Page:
Oven size is another important consideration, but you don't have much flexibility unless you are building a new kitchen or remodeling your current kitchen. Most ovens measure 30 inches in width, and if you're making a one-for-one replacement of your oven, that choice is made for you. Upscale or unique kitchen designs may accommodate a 36-inch, 40-inch or 48-inch oven, but usually the standard 30-inch unit is the oven of choice
Do I want a self-cleaning oven and how easy is it to clean the cooktop?
A self-cleaning oven is very convenient, but don't make the mistake of assuming expensive models must offer this feature, some don't! When shopping for an oven -- especially a commercial oven -- make sure you ask how the oven is cleaned.
Electric ovens will offer either standard coil or flat, glass-ceramic heating elements. While cheaper, coil elements are more difficult to clean and will have drip pans that require removal for cleaning. If one is not diligent about cleaning the drip pans, they will become discolored over time. Flat surface radiant, halogen or induction elements will not require any disassembly and instead can be easily wiped clean.
A FEW WORDS ABOUT MOUNTED WALL OVENS
Wall (or built-in) ovens with the correct feature set can add value and convenience to any kitchen. Many builders now offer high-end or gourmet kitchens that feature either a separate wall oven or two in combination with an island cooktop in lieu of a traditional free-standing oven. These extra ovens typically are convection ovens.
Wall ovens can be had in one of three baking types: electric, gas and convection. A standard electric wall oven operates with two radiant elements, one in the top and one in the bottom. The lure of the more costly convection ovens is that they provide more even browning for baking and faster roasting, which seals in juices and prevents meats from drying out. A convection oven operates by utilizing a fan to circulate hot air around the food.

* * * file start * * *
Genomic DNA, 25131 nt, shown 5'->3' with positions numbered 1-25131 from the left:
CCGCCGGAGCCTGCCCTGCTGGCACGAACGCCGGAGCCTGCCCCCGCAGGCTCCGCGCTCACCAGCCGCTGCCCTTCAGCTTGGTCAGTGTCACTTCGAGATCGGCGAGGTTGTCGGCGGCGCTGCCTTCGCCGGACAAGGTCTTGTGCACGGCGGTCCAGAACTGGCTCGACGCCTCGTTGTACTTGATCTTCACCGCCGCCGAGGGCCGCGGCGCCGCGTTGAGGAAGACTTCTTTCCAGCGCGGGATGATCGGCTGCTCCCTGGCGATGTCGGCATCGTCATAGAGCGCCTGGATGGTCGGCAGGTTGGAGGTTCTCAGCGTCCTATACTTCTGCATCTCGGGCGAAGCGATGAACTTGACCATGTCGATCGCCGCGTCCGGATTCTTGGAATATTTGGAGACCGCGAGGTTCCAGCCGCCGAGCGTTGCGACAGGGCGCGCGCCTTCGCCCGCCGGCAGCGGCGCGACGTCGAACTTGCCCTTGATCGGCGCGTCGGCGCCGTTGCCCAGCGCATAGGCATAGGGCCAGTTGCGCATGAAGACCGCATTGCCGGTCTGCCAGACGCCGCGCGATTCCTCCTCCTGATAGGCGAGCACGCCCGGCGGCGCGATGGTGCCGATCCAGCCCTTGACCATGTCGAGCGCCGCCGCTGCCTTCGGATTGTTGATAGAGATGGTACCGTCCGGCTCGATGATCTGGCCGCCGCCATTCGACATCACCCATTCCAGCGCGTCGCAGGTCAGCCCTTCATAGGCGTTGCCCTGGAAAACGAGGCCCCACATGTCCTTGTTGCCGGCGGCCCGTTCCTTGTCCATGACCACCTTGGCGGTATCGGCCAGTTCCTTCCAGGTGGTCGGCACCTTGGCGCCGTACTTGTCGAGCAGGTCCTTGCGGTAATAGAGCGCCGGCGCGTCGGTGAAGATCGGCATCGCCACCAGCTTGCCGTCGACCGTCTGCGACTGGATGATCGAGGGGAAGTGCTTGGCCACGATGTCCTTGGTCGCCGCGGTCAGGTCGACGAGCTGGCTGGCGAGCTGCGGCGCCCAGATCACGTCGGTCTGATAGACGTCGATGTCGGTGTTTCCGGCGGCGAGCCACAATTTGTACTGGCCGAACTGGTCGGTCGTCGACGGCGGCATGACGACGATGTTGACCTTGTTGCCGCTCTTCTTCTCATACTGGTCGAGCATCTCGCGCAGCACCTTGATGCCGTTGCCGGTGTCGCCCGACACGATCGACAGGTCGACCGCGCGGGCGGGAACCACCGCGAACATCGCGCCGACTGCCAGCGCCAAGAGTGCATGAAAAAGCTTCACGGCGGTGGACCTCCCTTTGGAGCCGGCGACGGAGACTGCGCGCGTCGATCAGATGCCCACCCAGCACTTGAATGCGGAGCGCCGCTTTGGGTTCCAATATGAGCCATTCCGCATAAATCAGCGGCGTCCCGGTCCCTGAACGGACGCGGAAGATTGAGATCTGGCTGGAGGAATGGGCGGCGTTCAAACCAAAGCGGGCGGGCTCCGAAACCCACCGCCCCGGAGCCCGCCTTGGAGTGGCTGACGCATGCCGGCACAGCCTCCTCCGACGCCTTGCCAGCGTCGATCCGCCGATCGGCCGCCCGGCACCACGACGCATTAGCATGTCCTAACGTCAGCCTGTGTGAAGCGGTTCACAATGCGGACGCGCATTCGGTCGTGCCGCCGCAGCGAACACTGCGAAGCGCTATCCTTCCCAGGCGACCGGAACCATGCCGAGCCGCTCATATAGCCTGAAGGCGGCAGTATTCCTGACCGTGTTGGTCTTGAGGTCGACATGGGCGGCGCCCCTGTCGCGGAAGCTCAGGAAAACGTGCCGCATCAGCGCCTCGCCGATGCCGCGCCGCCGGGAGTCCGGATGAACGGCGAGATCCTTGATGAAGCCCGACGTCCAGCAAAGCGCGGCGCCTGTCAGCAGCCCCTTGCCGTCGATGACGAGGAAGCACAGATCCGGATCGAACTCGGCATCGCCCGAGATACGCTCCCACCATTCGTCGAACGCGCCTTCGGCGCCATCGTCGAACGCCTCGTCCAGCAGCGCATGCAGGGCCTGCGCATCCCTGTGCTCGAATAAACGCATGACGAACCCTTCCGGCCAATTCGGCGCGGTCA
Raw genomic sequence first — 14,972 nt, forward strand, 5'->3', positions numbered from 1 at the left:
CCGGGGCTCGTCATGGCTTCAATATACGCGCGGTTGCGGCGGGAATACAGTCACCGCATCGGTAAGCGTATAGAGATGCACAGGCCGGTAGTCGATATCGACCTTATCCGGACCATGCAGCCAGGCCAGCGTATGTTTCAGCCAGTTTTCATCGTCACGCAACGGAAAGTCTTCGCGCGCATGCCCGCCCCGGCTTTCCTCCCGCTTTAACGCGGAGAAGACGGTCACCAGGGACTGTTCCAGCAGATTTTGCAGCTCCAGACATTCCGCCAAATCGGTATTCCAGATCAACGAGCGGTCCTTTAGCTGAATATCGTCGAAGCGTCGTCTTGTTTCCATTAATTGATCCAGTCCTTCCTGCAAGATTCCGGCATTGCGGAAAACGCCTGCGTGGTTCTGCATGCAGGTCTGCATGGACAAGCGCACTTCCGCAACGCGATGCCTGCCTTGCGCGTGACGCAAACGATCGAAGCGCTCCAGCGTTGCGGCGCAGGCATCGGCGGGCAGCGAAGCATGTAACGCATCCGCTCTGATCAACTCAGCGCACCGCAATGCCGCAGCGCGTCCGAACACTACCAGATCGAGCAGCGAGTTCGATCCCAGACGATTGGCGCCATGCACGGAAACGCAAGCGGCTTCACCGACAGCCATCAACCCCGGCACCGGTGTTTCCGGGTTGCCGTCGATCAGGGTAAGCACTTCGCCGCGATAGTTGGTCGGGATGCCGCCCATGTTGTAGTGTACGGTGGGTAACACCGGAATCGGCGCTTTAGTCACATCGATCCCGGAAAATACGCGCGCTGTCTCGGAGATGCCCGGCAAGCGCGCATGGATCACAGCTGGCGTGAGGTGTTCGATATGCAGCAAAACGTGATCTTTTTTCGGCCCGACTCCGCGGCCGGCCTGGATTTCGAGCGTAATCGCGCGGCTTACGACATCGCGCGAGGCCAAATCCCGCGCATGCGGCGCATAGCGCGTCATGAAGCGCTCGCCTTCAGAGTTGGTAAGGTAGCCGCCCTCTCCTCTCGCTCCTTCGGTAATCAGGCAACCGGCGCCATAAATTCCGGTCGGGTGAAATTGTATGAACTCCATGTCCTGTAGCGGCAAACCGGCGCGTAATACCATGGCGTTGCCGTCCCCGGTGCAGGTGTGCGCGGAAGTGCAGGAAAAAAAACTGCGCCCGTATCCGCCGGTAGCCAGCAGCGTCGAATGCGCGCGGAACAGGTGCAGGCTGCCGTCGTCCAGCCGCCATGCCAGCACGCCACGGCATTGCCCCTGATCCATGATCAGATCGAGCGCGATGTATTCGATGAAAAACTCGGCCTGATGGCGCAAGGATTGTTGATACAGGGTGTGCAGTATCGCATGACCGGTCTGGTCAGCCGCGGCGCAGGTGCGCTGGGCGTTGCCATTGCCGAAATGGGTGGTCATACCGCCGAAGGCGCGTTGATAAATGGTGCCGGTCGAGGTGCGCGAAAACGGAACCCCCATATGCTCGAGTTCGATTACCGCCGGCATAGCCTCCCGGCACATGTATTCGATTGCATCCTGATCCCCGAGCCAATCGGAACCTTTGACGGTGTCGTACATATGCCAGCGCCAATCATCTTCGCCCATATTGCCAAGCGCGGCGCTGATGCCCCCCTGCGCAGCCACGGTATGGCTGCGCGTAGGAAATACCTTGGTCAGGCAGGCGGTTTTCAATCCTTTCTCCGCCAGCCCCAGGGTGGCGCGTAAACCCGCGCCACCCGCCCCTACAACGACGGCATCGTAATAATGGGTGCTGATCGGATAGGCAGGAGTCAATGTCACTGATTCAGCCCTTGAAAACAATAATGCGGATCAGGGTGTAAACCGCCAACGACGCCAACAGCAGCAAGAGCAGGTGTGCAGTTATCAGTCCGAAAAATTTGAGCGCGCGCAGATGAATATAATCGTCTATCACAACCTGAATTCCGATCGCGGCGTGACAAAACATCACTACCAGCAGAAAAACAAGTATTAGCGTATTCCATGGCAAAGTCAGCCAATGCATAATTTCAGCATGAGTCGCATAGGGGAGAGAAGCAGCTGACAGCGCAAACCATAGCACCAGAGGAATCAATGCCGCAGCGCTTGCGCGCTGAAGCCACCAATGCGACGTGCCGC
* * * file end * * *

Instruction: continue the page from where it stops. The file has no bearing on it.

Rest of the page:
Wall ovens are available in either single or double configurations or in combination with a microwave oven. Wall mounted electric ovens are generally manufactured in two widths: 27-inch and 30-inch cabinets, while most gas ovens will fit smaller 24-inch cabinets as well as 27-inch or 30-inch width cabinets. The height of a given wall oven will depend upon whether it is a double or single oven.
Wall oven features to consider...
- Oven interior size - Be sure and check the oven cavity size when shopping for and comparing wall-mounted ovens to make sure you are getting the size that meets your needs.
- Electronic touch controls - I have found that digital displays allow more accurate temperature and timer settings. Many electronic controls provide a control "lockout" feature to prevent unintended operation by other members of the household; nice touch. The feature is also helpful when cleaning the oven's control panel.
- High-low broil - This feature offers the ability to choose high or low broiling. Using low broiling comes in handy when cooking thicker meats or chicken, as well as fish, to ensure that it is completely cooked without searing the outside of the food.
- Hidden bake element - This element is below the oven floor. Spills and spatters or residue from the self-cleaning cycle are easier to wipe up.
Mainline manufacturers of wall-mounted ovens include General Electric, Electrolux, Whirlpool, Frigidaire, and Bosch
Click Here and view information guide to Gas Ovens